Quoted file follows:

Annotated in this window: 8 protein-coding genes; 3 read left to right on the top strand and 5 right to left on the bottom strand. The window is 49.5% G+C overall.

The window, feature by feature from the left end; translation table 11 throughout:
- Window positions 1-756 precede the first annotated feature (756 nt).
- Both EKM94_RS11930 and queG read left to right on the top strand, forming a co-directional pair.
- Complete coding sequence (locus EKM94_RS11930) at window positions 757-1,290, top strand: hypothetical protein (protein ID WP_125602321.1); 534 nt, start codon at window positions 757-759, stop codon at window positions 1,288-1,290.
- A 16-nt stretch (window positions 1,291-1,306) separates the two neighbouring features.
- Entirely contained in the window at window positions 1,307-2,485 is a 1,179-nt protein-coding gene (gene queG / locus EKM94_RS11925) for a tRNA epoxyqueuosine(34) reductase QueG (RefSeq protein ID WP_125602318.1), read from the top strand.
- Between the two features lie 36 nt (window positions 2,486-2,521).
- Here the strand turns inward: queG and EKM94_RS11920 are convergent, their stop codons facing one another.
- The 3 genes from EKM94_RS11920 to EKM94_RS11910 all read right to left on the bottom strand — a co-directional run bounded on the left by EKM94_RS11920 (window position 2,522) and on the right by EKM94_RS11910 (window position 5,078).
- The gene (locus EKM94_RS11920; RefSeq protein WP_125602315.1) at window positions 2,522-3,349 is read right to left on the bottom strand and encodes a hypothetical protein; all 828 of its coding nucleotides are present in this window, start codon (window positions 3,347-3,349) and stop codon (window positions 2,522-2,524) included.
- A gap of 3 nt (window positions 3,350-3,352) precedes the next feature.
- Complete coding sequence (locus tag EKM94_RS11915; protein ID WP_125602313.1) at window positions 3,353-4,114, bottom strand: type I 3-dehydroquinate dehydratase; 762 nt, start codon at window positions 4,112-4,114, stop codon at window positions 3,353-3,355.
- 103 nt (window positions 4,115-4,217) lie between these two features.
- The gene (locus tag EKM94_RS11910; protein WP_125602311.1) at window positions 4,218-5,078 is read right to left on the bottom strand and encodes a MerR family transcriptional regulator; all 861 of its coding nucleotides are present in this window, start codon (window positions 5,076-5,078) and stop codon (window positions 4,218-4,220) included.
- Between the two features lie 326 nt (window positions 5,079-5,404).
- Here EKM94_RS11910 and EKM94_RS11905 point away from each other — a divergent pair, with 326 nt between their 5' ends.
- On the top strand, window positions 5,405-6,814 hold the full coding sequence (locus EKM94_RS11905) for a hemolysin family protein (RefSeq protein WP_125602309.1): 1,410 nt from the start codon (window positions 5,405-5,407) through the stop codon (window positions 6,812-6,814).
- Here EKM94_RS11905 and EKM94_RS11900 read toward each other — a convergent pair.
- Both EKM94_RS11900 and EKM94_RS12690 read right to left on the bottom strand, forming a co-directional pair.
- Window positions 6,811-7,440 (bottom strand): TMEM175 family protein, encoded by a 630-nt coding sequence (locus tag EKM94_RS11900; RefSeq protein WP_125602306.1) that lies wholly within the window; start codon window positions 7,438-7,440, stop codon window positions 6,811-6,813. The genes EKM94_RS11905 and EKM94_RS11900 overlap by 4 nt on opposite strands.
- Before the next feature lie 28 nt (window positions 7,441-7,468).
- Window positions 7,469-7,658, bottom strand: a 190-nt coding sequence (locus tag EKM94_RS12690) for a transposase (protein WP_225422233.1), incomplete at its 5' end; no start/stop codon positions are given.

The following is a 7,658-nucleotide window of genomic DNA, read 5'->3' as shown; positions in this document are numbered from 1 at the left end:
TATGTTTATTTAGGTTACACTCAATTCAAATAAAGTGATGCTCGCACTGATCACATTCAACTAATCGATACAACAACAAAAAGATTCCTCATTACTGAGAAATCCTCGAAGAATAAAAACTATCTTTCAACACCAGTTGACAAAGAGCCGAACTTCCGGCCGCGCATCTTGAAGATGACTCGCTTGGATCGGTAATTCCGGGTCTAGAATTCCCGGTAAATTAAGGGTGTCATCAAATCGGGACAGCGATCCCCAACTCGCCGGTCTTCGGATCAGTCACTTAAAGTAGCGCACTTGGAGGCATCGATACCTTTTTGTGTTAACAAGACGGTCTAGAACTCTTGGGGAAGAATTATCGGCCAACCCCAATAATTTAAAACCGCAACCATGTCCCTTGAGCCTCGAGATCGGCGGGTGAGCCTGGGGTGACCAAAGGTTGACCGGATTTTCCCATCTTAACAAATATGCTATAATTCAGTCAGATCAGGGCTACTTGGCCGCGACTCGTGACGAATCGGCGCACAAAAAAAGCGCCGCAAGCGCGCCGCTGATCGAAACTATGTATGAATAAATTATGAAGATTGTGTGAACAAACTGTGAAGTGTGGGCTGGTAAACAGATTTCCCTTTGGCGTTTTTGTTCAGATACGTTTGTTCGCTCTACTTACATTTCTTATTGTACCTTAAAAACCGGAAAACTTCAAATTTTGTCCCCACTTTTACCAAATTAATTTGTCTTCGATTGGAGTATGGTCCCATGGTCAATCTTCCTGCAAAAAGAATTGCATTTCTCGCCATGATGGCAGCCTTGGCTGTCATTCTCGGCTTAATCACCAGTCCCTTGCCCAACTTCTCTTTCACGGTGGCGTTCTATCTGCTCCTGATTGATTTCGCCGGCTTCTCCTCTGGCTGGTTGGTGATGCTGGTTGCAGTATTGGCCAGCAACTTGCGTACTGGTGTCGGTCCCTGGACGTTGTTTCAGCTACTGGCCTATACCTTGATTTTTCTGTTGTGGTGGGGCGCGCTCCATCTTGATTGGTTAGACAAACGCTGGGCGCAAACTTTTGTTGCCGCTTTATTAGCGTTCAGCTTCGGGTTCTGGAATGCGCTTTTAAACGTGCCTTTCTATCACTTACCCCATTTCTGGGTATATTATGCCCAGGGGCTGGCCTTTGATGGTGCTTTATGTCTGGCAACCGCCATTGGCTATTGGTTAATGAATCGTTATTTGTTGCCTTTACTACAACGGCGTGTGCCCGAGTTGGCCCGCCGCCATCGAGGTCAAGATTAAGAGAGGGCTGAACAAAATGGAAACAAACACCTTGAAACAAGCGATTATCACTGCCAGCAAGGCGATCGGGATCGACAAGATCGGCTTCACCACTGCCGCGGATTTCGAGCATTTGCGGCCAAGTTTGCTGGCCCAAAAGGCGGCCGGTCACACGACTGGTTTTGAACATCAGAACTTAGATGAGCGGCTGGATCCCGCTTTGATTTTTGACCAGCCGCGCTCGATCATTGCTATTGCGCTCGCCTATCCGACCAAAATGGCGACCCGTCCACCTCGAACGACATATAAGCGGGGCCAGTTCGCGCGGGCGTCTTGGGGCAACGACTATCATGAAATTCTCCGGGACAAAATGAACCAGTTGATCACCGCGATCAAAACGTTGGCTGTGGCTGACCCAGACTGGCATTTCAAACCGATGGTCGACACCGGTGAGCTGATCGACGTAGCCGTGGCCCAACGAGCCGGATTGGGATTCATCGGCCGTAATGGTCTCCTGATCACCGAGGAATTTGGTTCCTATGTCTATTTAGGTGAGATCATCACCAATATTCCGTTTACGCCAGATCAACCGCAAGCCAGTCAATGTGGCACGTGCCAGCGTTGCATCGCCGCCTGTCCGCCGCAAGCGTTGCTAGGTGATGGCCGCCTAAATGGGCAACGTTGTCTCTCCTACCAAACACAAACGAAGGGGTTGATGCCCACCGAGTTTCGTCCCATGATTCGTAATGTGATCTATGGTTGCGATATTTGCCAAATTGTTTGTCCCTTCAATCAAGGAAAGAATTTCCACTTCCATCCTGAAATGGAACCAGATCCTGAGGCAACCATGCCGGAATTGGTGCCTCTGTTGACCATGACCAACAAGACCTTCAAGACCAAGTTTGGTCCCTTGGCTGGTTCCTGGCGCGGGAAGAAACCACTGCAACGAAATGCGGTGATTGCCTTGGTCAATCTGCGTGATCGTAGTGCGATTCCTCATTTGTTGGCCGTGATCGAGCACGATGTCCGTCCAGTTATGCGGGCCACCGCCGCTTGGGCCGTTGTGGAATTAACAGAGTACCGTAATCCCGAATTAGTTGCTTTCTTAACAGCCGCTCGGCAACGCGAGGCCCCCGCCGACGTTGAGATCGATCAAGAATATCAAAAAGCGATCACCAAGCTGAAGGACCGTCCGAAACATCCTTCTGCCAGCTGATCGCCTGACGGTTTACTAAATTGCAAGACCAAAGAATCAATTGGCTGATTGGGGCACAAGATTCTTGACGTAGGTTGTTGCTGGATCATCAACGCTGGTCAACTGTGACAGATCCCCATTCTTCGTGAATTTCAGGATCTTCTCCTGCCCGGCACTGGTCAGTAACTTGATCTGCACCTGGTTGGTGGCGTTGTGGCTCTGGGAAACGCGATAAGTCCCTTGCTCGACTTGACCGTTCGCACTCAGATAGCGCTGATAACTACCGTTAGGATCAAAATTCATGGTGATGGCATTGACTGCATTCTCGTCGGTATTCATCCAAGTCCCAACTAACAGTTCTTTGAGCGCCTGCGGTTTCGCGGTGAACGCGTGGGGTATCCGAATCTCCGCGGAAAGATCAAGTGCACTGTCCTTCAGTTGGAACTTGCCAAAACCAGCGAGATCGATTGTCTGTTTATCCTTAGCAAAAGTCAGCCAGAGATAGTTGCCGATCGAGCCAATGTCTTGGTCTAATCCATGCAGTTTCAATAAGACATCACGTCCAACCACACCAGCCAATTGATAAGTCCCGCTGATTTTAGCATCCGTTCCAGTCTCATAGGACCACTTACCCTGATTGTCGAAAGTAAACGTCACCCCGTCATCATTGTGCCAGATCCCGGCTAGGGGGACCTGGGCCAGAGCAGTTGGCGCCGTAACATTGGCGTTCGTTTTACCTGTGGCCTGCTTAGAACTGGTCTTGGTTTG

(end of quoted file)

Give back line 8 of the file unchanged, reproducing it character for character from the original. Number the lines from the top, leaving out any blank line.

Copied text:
- Between the two features lie 36 nt (window positions 2,486-2,521).